Thursday, October 27, 2005

Poor may have to choose between heating and eating.

Despite dire warnings of energy shortages and skyrocketing natural gas prices, the Senate this week voted down additional funding for the Low-Income Home Energy Assistance Program that would assist low-income families with their heating bills this winter.

According to the article, Sen. Jack Reed (D-RI) "cited estimates that those who heat their homes with fuel oil will need $1,600 this winter, up $380, while the cost of using natural gas for heating could rise $500 to $1,400."

Some local governments are looking at ways to provide assistance. Louisville, Kentucky for example, is considering a proposal to make $250,000 available for assistance after the Kentucky Public Service commission approved Louisville Gas and Electric Co.'s request for a 64% increase in natural gas prices.

In East Tennessee, utility companies have been bombarding us for weeks with warnings about natural gas price increases. The Knoxville paper reported last week (registration required):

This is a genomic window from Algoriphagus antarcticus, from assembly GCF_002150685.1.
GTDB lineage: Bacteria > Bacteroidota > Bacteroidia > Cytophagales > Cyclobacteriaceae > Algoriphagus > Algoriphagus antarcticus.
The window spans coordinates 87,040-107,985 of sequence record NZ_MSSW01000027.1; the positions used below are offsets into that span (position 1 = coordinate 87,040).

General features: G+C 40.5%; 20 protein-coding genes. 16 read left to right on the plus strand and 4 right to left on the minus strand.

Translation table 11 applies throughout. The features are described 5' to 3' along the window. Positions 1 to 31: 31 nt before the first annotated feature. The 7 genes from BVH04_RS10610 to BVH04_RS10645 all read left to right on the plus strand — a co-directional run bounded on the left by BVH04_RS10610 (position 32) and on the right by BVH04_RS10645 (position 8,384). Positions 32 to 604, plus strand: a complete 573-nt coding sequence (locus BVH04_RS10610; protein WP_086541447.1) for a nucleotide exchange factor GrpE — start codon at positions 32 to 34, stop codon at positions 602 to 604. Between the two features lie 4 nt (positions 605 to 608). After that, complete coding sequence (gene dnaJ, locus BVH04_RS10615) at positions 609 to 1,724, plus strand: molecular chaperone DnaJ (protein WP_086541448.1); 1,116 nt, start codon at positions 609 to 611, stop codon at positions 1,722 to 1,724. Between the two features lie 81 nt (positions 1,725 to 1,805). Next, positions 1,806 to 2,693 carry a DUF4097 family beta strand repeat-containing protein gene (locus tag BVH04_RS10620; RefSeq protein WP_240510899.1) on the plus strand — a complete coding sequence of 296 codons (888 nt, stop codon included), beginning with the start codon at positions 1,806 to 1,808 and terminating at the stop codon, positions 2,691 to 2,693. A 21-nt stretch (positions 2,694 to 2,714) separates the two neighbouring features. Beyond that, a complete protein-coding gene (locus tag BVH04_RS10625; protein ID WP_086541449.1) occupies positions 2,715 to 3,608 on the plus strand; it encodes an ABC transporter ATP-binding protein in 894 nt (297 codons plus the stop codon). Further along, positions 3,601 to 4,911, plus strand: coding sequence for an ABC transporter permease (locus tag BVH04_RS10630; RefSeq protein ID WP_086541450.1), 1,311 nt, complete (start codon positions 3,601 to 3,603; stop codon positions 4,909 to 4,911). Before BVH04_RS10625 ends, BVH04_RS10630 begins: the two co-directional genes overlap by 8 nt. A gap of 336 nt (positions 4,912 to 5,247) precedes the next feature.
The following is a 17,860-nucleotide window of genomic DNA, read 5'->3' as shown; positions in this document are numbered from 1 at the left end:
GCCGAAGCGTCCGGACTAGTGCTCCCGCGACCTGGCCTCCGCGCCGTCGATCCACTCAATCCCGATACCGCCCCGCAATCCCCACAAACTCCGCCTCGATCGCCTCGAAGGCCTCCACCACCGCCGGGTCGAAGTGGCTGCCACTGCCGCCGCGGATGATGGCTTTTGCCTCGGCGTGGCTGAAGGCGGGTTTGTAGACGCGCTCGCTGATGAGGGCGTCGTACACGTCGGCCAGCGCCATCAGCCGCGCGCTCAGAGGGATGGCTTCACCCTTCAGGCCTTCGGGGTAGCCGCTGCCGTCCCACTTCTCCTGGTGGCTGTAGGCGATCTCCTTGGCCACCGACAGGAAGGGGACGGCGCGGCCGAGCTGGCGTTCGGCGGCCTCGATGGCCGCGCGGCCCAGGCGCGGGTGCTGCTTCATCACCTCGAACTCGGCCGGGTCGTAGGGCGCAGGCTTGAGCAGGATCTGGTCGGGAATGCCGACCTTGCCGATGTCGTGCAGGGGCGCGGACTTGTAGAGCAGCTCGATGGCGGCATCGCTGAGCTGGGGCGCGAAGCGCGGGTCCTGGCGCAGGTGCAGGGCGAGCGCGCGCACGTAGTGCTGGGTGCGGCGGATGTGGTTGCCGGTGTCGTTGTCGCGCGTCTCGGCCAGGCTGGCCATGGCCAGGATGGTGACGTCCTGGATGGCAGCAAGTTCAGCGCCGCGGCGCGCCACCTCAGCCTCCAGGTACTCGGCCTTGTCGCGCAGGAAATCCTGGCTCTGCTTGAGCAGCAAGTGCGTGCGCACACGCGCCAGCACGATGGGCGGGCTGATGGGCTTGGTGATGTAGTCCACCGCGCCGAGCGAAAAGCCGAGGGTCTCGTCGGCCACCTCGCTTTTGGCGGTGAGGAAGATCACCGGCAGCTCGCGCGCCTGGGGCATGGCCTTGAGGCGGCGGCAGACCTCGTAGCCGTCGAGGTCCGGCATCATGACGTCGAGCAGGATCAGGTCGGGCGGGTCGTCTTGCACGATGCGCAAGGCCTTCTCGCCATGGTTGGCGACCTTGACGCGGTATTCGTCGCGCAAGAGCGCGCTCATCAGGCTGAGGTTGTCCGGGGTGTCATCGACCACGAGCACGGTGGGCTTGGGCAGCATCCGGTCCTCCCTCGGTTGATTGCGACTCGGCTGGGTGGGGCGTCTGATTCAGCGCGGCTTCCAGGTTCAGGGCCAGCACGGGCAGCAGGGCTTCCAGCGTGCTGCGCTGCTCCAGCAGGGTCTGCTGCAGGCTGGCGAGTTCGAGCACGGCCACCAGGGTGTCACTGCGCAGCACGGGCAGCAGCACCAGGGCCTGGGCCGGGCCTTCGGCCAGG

KUB customers' natural gas bills could increase 50 to 60 percent this winter, largely because of hurricanes' disruption to the flow of natural gas from the Gulf of Mexico.

Mike Bolin, KUB vice president of business services, said Hurricane Katrina "hit the (natural gas) producing facilities offshore in the Gulf of Mexico at the end of August. Less than a month later, Hurricane Rita came in and what wasn't hit by one hurricane was hit by the other. These hurricanes were very intense and caused a great deal of damage."
The Maryville paper reported nearly a month ago:
Natural gas prices are forecast to skyrocket this winter, as demand exceeds supply and distribution facilities reel from the effects of two Gulf Coast hurricanes.

A spokeswoman for Atmos Energy, which provides natural gas to 18,000 Blount County customers, said costs to Blount Countians will increase by 54 percent next month when compared to October [2004].

"The increase is totally due to increased gas cost," said Atmos public affairs manager Judy Moss.
She stressed the escalating cost of natural gas does not represent a "rate increase," as the corporation's rates as allowed by the state have remained static since 1996. The company is merely passing on its increased cost of supplying the gas, and Atmos will not realize any additional revenue, Moss said.

She said the effects of hurricanes Katrina and Rita on distribution networks and an increase in the wholesale cost of natural gas led to the increased cost to customers.

This is the refrain we he hear from energy companies all over the country. Supplies are tight. The hurricanes disrupted supplies. Demand is high. Etc.

Except something doesn't add up.

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